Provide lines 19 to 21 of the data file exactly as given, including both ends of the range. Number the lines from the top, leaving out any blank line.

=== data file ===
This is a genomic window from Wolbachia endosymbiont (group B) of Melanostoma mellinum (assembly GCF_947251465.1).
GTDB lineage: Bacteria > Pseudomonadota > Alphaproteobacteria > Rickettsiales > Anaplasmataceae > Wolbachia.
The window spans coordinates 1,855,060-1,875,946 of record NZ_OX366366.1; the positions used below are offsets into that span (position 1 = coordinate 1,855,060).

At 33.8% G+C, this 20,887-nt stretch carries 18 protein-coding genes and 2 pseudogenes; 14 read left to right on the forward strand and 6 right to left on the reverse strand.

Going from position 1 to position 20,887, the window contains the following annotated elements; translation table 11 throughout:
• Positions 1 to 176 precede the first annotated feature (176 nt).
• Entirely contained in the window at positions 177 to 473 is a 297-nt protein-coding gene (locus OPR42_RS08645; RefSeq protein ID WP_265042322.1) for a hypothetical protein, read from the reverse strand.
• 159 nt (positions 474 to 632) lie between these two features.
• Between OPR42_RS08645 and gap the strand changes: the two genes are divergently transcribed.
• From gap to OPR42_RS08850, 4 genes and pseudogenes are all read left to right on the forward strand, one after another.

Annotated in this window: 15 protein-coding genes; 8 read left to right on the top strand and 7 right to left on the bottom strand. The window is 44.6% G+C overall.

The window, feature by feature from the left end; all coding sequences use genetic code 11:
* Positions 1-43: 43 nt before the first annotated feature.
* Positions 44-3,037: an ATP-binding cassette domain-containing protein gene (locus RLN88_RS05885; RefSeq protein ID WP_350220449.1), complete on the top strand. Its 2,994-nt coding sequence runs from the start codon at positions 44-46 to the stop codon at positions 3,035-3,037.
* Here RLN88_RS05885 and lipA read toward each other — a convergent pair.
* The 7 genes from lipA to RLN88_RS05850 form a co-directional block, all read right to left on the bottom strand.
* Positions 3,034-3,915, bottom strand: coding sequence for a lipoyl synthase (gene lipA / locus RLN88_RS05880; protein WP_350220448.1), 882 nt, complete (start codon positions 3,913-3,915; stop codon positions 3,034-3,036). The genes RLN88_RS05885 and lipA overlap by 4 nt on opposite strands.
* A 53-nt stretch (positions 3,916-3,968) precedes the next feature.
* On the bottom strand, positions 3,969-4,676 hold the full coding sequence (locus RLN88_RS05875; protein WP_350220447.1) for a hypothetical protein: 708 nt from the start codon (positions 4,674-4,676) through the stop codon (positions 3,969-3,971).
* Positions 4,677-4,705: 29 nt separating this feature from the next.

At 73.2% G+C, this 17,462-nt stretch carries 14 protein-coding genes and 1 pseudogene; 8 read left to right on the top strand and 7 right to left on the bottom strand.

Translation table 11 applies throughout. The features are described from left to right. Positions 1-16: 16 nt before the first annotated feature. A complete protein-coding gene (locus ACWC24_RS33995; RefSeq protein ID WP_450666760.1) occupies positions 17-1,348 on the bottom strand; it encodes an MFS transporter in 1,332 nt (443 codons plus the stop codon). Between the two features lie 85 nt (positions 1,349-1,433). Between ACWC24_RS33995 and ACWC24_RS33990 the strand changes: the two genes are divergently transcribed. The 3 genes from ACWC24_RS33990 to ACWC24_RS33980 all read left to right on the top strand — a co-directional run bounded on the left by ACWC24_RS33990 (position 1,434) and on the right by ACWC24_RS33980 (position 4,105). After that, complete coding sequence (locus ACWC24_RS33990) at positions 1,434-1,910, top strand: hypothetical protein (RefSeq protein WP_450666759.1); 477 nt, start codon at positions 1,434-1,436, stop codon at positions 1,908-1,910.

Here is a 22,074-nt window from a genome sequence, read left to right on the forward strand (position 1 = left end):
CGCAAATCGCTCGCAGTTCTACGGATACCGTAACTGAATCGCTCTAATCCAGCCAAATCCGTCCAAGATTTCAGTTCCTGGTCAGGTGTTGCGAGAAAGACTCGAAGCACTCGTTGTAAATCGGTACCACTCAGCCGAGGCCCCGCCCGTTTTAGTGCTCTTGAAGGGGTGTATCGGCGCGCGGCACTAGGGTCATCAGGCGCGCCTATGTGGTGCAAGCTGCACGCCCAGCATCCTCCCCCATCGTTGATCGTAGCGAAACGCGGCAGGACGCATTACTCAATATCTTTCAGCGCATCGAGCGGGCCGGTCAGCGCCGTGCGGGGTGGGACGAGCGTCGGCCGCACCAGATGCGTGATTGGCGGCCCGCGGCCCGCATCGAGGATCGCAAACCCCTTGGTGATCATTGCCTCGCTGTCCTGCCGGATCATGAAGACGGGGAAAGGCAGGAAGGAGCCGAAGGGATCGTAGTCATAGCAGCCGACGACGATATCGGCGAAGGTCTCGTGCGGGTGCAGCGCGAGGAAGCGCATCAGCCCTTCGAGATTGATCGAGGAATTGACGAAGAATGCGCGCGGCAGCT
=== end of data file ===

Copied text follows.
* On the bottom strand, positions 3,969-4,676 hold the full coding sequence (locus RLN88_RS05875; protein WP_350220447.1) for a hypothetical protein: 708 nt from the start codon (positions 4,674-4,676) through the stop codon (positions 3,969-3,971).
* Positions 4,677-4,705: 29 nt separating this feature from the next.

At 73.2% G+C, this 17,462-nt stretch carries 14 protein-coding genes and 1 pseudogene; 8 read left to right on the top strand and 7 right to left on the bottom strand.